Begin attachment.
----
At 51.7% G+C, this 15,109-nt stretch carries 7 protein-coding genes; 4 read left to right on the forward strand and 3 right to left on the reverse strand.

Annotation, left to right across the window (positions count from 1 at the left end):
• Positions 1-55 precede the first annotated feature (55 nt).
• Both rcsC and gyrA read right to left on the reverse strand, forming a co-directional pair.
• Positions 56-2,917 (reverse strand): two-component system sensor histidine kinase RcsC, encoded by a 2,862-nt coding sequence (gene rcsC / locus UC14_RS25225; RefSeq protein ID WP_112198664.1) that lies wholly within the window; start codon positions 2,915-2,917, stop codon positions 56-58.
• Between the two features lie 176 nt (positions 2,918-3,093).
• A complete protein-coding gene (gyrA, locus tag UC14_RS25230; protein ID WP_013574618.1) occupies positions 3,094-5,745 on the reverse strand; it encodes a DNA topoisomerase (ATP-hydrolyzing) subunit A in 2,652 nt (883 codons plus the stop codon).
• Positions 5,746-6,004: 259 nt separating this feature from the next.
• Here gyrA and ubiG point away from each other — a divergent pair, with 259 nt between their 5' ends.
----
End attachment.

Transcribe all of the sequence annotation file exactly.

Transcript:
At 51.7% G+C, this 15,109-nt stretch carries 7 protein-coding genes; 4 read left to right on the forward strand and 3 right to left on the reverse strand.

Annotation, left to right across the window (positions count from 1 at the left end):
• Positions 1-55 precede the first annotated feature (55 nt).
• Both rcsC and gyrA read right to left on the reverse strand, forming a co-directional pair.
• Positions 56-2,917 (reverse strand): two-component system sensor histidine kinase RcsC, encoded by a 2,862-nt coding sequence (gene rcsC / locus UC14_RS25225; RefSeq protein ID WP_112198664.1) that lies wholly within the window; start codon positions 2,915-2,917, stop codon positions 56-58.
• Between the two features lie 176 nt (positions 2,918-3,093).
• A complete protein-coding gene (gyrA, locus tag UC14_RS25230; protein ID WP_013574618.1) occupies positions 3,094-5,745 on the reverse strand; it encodes a DNA topoisomerase (ATP-hydrolyzing) subunit A in 2,652 nt (883 codons plus the stop codon).
• Positions 5,746-6,004: 259 nt separating this feature from the next.
• Here gyrA and ubiG point away from each other — a divergent pair, with 259 nt between their 5' ends.